How To Snowmobile Pavement Easily & Safely…

How to Snowmobile Pavement when it's bare like this.

Related: How To Ride Like A Pro

Nobody has yet invented a device for how to snowmobile pavement perfectly on a snowmobile tour or snowmobile vacation, as any snowmobiler trying to steer a sled at a gas station well knows…

Whatever you do, don’t turn your skis sharply and go forward on asphalt expecting your sled to turn. It won’t and all you’ll accomplish is filing your carbides off as you scrape them sideways against the pavement. Easy, gradual turns work better, but a straight line is best.

How to Snowmobile Pavement – Plan Approach

snowmobile pavement

Photo © by Craig Nicholson

My primary tactic is to plan my approach to the pump before entering the station property. What I want to do is approach in a straight line, not having to make any turns or course corrections once on bare pavement. So I try to get lined up before I leave the snow I’m on, even if it means doing a loop or two to gain a more advantageous position.

But sometimes, I’ve had to leave the trail behind to follow a road shoulder before even getting to the station. When the station is in sight, my best advice is still to take the time to study the various approach possibilities. I always check to see if and where the nearest snow or ice cover is.

Often, while the pump area is bare, there is a packed area off to the side(s) somewhere. If so, my approach is usually three prong: first, from where I am to any available snow covering near the pumps; second, use that packed surface to reposition my sled to set for a straight run in; and finally, a bee line to the pump of choice.

How to Snowmobile Pavement – What’s the Exit Plan

snowmobile pavement

Photo © by Craig Nicholson

However, getting there is only half the battle. I also preplan how to exit after filling up. Sometimes that is just a continuation of the straight line right out to the other side, if there’s a packed surface there too. Then I reposition to get the optimum angle of approach for returning to the trail. It really pays to do some observation first. Because often, there is more than one way to get from the trail to the pumps and back.

Other times, a station does have one pump unplowed or has left a patch of packed cover nearer to one set of pumps than another. Sometimes, even though the station is on my side of the road, I’ll even cross over to the other side to get the best angle of approach when I cross back. It all depends on the terrain and location of any packed surfaces.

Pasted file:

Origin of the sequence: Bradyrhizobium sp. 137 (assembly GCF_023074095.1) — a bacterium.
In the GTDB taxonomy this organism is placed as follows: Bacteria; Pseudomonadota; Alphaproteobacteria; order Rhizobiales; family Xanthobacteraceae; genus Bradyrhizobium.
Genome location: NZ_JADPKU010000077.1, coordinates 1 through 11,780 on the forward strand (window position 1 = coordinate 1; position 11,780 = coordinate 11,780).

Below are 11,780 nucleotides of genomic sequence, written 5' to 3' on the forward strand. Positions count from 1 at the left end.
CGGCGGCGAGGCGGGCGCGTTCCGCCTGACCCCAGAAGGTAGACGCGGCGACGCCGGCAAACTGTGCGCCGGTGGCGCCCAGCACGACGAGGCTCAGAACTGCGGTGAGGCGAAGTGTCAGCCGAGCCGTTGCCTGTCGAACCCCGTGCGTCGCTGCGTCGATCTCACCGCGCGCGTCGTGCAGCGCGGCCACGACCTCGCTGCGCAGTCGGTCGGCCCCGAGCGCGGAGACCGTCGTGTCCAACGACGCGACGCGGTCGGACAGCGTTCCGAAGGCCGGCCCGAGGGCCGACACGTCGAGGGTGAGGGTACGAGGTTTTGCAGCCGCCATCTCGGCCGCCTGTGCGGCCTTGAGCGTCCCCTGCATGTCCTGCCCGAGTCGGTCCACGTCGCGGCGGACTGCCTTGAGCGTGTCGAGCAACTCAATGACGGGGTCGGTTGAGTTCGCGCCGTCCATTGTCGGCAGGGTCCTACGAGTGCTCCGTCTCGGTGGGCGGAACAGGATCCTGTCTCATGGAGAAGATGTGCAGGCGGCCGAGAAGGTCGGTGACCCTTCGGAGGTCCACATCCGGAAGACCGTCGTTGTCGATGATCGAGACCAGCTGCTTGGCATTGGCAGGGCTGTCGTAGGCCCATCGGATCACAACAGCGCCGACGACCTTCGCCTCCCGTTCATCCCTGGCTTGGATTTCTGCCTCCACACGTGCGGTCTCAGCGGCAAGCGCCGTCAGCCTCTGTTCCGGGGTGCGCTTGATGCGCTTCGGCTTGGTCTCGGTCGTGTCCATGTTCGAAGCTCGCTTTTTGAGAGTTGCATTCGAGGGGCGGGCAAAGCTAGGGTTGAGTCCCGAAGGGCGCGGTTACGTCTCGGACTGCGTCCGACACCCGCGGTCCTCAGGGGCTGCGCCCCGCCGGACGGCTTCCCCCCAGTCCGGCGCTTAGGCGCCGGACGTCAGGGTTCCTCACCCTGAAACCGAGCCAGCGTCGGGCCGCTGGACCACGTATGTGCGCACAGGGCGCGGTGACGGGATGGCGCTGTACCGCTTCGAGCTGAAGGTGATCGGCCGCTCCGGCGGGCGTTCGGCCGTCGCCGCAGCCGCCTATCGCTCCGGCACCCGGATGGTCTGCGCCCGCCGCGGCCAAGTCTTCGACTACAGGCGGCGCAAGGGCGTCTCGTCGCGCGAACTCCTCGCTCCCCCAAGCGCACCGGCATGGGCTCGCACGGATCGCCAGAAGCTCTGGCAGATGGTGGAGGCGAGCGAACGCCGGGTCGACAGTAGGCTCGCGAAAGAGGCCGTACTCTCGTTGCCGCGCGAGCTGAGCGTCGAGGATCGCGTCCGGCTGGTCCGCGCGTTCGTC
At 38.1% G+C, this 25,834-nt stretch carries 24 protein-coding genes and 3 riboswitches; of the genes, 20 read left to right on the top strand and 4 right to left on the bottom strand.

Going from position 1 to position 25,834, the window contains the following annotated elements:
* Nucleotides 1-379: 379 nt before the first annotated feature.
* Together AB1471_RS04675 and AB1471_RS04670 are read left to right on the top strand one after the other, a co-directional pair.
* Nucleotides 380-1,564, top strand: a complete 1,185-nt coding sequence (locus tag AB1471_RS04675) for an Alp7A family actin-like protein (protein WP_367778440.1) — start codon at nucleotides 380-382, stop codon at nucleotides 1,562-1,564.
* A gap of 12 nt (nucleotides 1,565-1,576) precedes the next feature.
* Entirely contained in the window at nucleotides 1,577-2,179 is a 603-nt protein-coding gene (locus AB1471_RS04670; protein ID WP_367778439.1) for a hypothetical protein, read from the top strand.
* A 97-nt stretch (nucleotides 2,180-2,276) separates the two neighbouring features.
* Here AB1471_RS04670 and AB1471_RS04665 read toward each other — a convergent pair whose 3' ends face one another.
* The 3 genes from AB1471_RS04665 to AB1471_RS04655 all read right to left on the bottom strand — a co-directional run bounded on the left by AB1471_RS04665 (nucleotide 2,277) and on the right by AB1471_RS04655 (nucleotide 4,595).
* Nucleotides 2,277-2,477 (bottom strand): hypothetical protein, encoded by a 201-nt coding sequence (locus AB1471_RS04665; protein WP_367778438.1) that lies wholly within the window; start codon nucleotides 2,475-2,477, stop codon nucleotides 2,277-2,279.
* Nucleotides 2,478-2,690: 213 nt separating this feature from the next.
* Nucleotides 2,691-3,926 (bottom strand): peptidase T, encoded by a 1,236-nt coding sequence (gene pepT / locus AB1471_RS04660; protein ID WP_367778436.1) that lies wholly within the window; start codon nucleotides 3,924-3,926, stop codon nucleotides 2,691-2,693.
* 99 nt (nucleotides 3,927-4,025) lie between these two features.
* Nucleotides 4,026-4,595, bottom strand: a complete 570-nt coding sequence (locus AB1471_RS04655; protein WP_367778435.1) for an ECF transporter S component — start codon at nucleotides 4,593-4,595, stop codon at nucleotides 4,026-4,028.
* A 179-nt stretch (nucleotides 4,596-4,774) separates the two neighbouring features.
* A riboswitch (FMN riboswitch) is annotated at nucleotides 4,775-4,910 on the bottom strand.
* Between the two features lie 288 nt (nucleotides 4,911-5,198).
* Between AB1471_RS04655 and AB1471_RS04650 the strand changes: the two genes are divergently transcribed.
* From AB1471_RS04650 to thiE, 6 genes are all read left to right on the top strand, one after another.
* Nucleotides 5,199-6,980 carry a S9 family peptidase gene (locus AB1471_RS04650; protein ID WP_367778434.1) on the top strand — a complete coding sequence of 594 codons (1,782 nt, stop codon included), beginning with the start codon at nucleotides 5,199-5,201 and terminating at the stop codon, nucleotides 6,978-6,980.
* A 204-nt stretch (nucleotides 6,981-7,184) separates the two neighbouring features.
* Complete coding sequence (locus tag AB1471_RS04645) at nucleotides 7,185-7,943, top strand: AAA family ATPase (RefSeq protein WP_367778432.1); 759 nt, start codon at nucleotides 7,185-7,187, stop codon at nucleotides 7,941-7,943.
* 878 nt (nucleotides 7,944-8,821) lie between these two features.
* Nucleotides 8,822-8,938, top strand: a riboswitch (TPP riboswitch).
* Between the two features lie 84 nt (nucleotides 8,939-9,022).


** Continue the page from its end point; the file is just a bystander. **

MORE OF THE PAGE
How to Snowmobile Pavement – Use Reverse Gear

That said, my secret weapon is reverse gear. Reverse makes it much easier to reposition my sled for a straight run. It means I have the option (frequently taken) of backing out of the pumps the same way I entered. And for some reason, it’s often easier to turn on pavement by backing instead of moving forward.

Two Final Tips for How to Snowmobile Pavement

Use snow for approach to snowmobile pavement

Photo © by Martin Lortz

Upon arrival, move the signal hose before you run over it so that the station owner won’t be angry with all snowmobilers. Then, as a courtesy to incoming riders and even drivers, after filling up move your sled away from the pumps and then go in to pay!

So why do gas stations catering to snowmobilers plough off all the snow leading to the pumps? Surely one lane could be left covered so riders could manoeuvre in and out without looking like fish out of water. But it’s a safe assumption that most station approaches will remain bare for liability reasons, so snowmobilers need to learn how to get in and out as easily as possible. Or ride a 900 ACE like mine so you don’t have to gas up as often!


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The tips and advice in this blog are the opinions of the author, may not work in every situation and are intended only for the convenience and interest of the reader, who has the personal responsibility to confirm the validity, accuracy and relevancy of this information prior to putting it to their own use.

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